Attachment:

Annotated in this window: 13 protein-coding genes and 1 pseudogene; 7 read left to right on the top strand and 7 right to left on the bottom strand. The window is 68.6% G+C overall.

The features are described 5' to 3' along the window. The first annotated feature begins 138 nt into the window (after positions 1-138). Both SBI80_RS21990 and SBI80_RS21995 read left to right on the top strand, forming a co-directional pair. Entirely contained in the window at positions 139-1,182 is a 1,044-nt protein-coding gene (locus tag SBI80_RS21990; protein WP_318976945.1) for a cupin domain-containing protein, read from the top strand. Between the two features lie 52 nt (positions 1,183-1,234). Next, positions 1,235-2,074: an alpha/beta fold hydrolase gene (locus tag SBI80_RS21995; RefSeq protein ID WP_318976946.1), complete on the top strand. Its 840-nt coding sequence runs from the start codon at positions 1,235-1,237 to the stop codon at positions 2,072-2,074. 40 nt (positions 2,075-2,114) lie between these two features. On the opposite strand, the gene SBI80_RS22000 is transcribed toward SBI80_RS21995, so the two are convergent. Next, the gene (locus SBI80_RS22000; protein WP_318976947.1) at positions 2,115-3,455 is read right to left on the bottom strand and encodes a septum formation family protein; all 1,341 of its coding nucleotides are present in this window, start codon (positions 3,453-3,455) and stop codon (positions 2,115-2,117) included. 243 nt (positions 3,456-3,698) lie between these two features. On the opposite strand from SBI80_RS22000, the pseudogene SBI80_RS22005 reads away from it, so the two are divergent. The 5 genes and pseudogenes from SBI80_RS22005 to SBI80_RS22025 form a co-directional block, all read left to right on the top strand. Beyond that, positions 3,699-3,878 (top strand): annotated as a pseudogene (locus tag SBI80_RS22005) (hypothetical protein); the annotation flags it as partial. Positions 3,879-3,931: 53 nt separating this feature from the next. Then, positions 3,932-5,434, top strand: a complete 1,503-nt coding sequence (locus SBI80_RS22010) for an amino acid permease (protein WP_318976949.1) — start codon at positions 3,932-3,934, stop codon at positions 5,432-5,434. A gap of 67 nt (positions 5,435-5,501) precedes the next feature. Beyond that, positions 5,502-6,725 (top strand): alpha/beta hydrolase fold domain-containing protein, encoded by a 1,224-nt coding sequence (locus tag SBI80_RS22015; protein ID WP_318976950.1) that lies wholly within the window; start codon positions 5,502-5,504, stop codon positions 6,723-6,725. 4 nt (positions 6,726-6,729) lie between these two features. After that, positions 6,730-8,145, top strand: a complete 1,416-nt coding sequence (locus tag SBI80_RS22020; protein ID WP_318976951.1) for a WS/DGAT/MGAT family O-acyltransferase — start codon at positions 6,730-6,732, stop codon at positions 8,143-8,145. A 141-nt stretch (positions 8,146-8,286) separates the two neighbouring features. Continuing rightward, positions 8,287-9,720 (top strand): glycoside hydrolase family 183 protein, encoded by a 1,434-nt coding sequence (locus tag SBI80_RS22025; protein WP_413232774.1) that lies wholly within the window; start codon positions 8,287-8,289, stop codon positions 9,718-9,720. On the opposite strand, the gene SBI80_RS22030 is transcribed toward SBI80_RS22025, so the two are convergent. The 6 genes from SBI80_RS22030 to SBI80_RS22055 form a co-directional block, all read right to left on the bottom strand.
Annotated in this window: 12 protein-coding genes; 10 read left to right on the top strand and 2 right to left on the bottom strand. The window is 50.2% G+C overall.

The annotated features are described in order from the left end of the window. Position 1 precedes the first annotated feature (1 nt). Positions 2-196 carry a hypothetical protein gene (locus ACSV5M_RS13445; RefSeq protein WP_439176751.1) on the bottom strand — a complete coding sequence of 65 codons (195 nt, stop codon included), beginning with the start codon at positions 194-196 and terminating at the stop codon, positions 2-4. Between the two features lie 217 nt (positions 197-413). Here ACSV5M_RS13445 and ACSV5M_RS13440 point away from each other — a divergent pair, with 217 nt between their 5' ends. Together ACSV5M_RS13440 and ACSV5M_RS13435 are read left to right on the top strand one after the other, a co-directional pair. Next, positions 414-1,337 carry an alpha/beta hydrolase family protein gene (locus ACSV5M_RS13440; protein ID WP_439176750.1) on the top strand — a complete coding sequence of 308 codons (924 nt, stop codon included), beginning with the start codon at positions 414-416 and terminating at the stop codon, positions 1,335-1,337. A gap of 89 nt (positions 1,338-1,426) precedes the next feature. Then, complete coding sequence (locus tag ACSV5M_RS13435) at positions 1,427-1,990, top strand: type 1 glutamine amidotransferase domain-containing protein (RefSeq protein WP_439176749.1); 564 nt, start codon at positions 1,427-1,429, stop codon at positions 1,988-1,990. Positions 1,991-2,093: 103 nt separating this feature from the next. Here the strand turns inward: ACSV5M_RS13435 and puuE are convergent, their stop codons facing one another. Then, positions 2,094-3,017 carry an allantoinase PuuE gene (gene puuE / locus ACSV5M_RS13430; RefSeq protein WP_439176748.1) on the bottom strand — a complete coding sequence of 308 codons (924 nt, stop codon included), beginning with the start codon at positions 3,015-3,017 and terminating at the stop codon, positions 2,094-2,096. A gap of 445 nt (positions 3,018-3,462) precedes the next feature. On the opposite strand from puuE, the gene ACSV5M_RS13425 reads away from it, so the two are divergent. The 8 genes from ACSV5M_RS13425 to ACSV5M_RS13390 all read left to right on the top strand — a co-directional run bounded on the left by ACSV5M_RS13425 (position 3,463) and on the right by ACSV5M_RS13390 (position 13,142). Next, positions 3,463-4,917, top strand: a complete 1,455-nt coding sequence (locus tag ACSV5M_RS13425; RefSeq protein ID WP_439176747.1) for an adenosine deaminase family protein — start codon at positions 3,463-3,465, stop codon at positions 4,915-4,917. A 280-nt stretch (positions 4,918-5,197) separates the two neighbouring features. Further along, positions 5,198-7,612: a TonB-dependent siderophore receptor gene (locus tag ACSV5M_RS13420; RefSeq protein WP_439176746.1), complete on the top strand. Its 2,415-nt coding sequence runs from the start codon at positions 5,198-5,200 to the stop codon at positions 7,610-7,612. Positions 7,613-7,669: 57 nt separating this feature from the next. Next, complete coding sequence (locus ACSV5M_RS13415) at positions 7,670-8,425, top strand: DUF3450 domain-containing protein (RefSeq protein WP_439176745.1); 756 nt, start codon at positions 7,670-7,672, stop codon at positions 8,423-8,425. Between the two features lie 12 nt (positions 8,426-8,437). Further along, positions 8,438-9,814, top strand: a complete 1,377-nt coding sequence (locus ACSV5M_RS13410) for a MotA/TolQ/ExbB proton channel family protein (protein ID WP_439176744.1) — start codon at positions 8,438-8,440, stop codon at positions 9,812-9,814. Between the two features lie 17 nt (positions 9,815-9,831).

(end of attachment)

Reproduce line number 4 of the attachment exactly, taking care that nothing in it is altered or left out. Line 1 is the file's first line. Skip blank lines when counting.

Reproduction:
The annotated features are described in order from the left end of the window. Position 1 precedes the first annotated feature (1 nt). Positions 2-196 carry a hypothetical protein gene (locus ACSV5M_RS13445; RefSeq protein WP_439176751.1) on the bottom strand — a complete coding sequence of 65 codons (195 nt, stop codon included), beginning with the start codon at positions 194-196 and terminating at the stop codon, positions 2-4. Between the two features lie 217 nt (positions 197-413). Here ACSV5M_RS13445 and ACSV5M_RS13440 point away from each other — a divergent pair, with 217 nt between their 5' ends. Together ACSV5M_RS13440 and ACSV5M_RS13435 are read left to right on the top strand one after the other, a co-directional pair. Next, positions 414-1,337 carry an alpha/beta hydrolase family protein gene (locus ACSV5M_RS13440; protein ID WP_439176750.1) on the top strand — a complete coding sequence of 308 codons (924 nt, stop codon included), beginning with the start codon at positions 414-416 and terminating at the stop codon, positions 1,335-1,337. A gap of 89 nt (positions 1,338-1,426) precedes the next feature. Then, complete coding sequence (locus tag ACSV5M_RS13435) at positions 1,427-1,990, top strand: type 1 glutamine amidotransferase domain-containing protein (RefSeq protein WP_439176749.1); 564 nt, start codon at positions 1,427-1,429, stop codon at positions 1,988-1,990. Positions 1,991-2,093: 103 nt separating this feature from the next. Here the strand turns inward: ACSV5M_RS13435 and puuE are convergent, their stop codons facing one another. Then, positions 2,094-3,017 carry an allantoinase PuuE gene (gene puuE / locus ACSV5M_RS13430; RefSeq protein WP_439176748.1) on the bottom strand — a complete coding sequence of 308 codons (924 nt, stop codon included), beginning with the start codon at positions 3,015-3,017 and terminating at the stop codon, positions 2,094-2,096. A gap of 445 nt (positions 3,018-3,462) precedes the next feature. On the opposite strand from puuE, the gene ACSV5M_RS13425 reads away from it, so the two are divergent. The 8 genes from ACSV5M_RS13425 to ACSV5M_RS13390 all read left to right on the top strand — a co-directional run bounded on the left by ACSV5M_RS13425 (position 3,463) and on the right by ACSV5M_RS13390 (position 13,142). Next, positions 3,463-4,917, top strand: a complete 1,455-nt coding sequence (locus tag ACSV5M_RS13425; RefSeq protein ID WP_439176747.1) for an adenosine deaminase family protein — start codon at positions 3,463-3,465, stop codon at positions 4,915-4,917. A 280-nt stretch (positions 4,918-5,197) separates the two neighbouring features. Further along, positions 5,198-7,612: a TonB-dependent siderophore receptor gene (locus tag ACSV5M_RS13420; RefSeq protein WP_439176746.1), complete on the top strand. Its 2,415-nt coding sequence runs from the start codon at positions 5,198-5,200 to the stop codon at positions 7,610-7,612. Positions 7,613-7,669: 57 nt separating this feature from the next. Next, complete coding sequence (locus ACSV5M_RS13415) at positions 7,670-8,425, top strand: DUF3450 domain-containing protein (RefSeq protein WP_439176745.1); 756 nt, start codon at positions 7,670-7,672, stop codon at positions 8,423-8,425. Between the two features lie 12 nt (positions 8,426-8,437). Further along, positions 8,438-9,814, top strand: a complete 1,377-nt coding sequence (locus ACSV5M_RS13410) for a MotA/TolQ/ExbB proton channel family protein (protein ID WP_439176744.1) — start codon at positions 8,438-8,440, stop codon at positions 9,812-9,814. Between the two features lie 17 nt (positions 9,815-9,831).